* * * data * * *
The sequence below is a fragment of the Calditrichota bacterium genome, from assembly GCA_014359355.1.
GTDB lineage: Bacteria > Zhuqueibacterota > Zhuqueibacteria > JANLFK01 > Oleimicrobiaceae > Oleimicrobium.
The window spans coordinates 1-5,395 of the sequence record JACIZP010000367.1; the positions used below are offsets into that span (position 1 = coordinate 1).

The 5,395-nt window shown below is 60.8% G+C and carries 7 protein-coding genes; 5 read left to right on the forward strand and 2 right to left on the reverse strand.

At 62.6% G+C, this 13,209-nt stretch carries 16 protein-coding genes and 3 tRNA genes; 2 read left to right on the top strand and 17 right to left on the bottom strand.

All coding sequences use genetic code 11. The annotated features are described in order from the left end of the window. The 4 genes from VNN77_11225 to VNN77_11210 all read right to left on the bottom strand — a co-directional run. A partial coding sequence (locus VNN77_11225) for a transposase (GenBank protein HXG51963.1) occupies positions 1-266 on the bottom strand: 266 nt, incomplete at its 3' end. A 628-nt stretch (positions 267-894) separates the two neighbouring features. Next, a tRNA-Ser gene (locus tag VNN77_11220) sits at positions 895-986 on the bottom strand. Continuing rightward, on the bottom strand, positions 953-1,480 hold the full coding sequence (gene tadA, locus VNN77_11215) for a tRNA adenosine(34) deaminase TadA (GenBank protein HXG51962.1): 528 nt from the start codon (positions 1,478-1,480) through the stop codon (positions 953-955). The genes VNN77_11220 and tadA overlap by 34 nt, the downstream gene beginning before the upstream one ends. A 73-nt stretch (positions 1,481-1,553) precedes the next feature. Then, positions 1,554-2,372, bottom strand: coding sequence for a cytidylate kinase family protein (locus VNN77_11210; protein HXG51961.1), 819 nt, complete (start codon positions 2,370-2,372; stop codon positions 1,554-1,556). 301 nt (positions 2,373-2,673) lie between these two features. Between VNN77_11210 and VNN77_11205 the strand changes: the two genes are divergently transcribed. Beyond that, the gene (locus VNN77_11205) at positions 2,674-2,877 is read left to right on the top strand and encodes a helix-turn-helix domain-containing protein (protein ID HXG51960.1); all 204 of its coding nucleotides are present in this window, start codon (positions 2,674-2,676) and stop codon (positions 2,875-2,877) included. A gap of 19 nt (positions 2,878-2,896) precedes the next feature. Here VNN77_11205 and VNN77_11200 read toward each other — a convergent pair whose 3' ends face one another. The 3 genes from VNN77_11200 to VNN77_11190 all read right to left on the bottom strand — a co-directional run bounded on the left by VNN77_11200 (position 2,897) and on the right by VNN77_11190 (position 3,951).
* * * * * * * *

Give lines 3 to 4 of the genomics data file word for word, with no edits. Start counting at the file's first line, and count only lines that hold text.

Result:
The window spans coordinates 1-5,395 of the sequence record JACIZP010000367.1; the positions used below are offsets into that span (position 1 = coordinate 1).

The 5,395-nt window shown below is 60.8% G+C and carries 7 protein-coding genes; 5 read left to right on the forward strand and 2 right to left on the reverse strand.